Elizabeth Charters: February
Opening, Thursday, November 9th from 7-10pm
Exhibition dates: November 9th to December 3rd
Holding on to an obsession, a distraction, for the sake of restraint. There is a period of waiting, which is long and often painful. Shifting focus onto the habit of being outside as the sun goes down, every day, in case it’s different this time. But if purple skies are an adequate antidote to loneliness, can electric light satisfy your need to be Somewhere Else?
February presents site-specific installations of new video work and light-based sculpture by Elizabeth Charters. These works respond to the quality of light in the Los Angeles area that inspired the California Light and Space movement of the 1960s. With video installation, neon signage and fluorescent light sculptures, February will be cold, short, purple, lonely and romantic.
Elizabeth Charters completed her BFA in Visual Art in 2016 at the University of Victoria, located on WSÁNEĆ territory. Charters works primarily with light and language to build a response to the daily onslaught of images and texts we receive in urban centres. With fluorescent and neon light, Charters employs the direct disruption of space that will cause a viewer to find themselves in a moment of connection through a physical engagement with sculpture or installation. With language and text works, Charters investigates the authority of voice, the notion of authorship, and the power of communication as it manifests in the realm of objecthood.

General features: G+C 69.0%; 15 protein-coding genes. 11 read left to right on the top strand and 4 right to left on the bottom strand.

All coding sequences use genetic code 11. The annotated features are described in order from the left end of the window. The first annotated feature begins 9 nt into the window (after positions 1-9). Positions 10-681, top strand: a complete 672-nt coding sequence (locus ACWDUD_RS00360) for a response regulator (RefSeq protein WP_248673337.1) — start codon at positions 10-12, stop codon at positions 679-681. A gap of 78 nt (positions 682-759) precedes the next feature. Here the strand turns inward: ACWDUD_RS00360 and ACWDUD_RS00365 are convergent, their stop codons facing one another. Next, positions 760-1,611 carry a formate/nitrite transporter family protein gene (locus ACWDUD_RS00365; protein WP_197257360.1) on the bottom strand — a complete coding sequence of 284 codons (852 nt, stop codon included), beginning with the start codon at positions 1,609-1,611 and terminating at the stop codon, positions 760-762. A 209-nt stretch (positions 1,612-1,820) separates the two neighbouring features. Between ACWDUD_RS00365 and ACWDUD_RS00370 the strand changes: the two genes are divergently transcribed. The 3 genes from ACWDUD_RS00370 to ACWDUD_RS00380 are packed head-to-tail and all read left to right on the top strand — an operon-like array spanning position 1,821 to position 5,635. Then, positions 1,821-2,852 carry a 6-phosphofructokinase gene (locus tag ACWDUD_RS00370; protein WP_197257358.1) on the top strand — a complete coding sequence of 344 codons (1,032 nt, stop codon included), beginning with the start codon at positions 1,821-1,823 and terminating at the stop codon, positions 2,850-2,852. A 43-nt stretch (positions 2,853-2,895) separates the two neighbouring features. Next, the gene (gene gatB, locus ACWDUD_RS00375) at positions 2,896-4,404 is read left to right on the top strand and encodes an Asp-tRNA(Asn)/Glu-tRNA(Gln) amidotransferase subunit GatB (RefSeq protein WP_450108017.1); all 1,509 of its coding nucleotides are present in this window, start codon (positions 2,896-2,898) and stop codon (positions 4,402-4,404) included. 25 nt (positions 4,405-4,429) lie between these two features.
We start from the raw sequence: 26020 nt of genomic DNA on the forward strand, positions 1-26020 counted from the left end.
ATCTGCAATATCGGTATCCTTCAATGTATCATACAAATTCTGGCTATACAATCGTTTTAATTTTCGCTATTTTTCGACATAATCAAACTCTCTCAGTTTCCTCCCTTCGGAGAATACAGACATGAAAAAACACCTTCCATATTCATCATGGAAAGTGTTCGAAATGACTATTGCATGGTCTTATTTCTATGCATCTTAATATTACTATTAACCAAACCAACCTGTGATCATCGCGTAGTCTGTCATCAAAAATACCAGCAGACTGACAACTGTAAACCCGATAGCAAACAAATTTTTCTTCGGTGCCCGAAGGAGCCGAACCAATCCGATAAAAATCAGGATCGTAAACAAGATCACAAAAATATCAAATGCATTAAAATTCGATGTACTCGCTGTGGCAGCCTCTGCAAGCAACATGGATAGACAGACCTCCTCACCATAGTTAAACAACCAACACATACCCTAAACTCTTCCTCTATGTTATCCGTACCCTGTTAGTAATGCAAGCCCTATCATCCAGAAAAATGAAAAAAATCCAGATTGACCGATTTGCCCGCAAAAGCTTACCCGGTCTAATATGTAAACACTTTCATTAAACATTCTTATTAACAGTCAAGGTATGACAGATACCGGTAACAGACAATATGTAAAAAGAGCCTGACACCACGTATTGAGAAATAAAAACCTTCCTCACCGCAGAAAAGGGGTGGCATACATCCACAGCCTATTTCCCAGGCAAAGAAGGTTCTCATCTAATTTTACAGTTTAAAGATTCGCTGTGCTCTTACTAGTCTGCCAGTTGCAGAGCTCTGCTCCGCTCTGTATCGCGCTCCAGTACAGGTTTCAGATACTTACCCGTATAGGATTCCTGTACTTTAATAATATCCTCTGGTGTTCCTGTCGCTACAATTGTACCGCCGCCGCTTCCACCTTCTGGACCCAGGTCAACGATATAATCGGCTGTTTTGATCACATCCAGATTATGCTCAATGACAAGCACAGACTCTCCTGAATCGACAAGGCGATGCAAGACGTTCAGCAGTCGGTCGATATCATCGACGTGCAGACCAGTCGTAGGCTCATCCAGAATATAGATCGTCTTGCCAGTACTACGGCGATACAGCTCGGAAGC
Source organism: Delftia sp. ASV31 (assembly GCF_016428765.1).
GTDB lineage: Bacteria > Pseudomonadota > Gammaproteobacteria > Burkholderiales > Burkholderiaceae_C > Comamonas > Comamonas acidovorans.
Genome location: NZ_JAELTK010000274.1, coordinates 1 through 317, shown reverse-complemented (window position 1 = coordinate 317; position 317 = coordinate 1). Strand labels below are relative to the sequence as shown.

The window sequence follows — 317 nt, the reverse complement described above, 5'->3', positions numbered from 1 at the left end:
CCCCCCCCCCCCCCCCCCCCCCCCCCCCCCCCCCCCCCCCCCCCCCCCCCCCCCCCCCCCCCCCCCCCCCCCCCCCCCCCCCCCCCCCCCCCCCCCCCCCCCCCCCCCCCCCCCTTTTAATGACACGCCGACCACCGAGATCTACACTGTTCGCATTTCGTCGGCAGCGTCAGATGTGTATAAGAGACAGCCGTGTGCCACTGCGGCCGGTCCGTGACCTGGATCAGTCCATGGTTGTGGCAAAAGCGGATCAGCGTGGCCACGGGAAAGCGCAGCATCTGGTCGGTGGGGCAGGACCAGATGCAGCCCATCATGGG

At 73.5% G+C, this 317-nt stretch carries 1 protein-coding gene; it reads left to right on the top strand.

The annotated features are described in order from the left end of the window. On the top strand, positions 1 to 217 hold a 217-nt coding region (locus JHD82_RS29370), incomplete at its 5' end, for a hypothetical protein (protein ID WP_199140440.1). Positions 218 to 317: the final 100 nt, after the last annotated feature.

the fifty fifty arts collective is comprised of individuals living and working on unceded and occupied First Nations Territories, specifically the lands of the Songhees and Esquimalt Nations, as well as the W̱SÁNEĆ, Sc'ianew and T'Souke First Nations.
The programming space itself is situated on Songhees and Esquimalt Territory but engages with individuals and communities across Turtle Island.
As a collective we endeavour to deepen our own understandings of how we are implicated in the history and in the present ongoing project of settler colonialism. As members of the fifty fifty arts collective we continually responsibilize ourselves to the complex kind of space that is the fifty fifty which hosts and facillitates the dissemenation of the ideas and work of others.
The entrance to the fifty fifty arts collective is wheelchair accessible, however the door is not automatic and we have no washrooms on site. A more comprehensive statement regarding our accessibilty is in progress, specific questions or requests regarding accessibilty can be sent to [email protected]